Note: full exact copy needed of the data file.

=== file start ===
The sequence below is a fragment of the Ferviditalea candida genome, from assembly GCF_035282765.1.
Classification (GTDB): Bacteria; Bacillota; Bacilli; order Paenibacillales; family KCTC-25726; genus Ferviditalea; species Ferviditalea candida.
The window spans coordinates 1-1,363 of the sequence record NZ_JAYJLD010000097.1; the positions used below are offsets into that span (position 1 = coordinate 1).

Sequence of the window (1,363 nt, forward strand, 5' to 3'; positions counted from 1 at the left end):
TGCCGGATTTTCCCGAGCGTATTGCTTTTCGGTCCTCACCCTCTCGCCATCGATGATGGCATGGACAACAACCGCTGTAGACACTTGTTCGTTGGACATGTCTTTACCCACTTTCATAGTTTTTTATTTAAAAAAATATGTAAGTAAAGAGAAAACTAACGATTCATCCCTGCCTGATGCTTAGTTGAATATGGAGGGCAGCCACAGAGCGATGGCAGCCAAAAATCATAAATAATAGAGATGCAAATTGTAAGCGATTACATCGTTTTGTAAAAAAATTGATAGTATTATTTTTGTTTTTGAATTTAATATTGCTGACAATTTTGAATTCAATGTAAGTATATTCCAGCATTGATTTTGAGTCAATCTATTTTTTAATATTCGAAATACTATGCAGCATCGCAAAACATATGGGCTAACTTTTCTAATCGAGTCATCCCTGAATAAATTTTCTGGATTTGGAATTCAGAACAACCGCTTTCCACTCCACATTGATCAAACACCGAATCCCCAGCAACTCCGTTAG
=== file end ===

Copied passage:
The sequence below is a fragment of the Ferviditalea candida genome, from assembly GCF_035282765.1.
Classification (GTDB): Bacteria; Bacillota; Bacilli; order Paenibacillales; family KCTC-25726; genus Ferviditalea; species Ferviditalea candida.
The window spans coordinates 1-1,363 of the sequence record NZ_JAYJLD010000097.1; the positions used below are offsets into that span (position 1 = coordinate 1).

Sequence of the window (1,363 nt, forward strand, 5' to 3'; positions counted from 1 at the left end):
TGCCGGATTTTCCCGAGCGTATTGCTTTTCGGTCCTCACCCTCTCGCCATCGATGATGGCATGGACAACAACCGCTGTAGACACTTGTTCGTTGGACATGTCTTTACCCACTTTCATAGTTTTTTATTTAAAAAAATATGTAAGTAAAGAGAAAACTAACGATTCATCCCTGCCTGATGCTTAGTTGAATATGGAGGGCAGCCACAGAGCGATGGCAGCCAAAAATCATAAATAATAGAGATGCAAATTGTAAGCGATTACATCGTTTTGTAAAAAAATTGATAGTATTATTTTTGTTTTTGAATTTAATATTGCTGACAATTTTGAATTCAATGTAAGTATATTCCAGCATTGATTTTGAGTCAATCTATTTTTTAATATTCGAAATACTATGCAGCATCGCAAAACATATGGGCTAACTTTTCTAATCGAGTCATCCCTGAATAAATTTTCTGGATTTGGAATTCAGAACAACCGCTTTCCACTCCACATTGATCAAACACCGAATCCCCAGCAACTCCGTTAG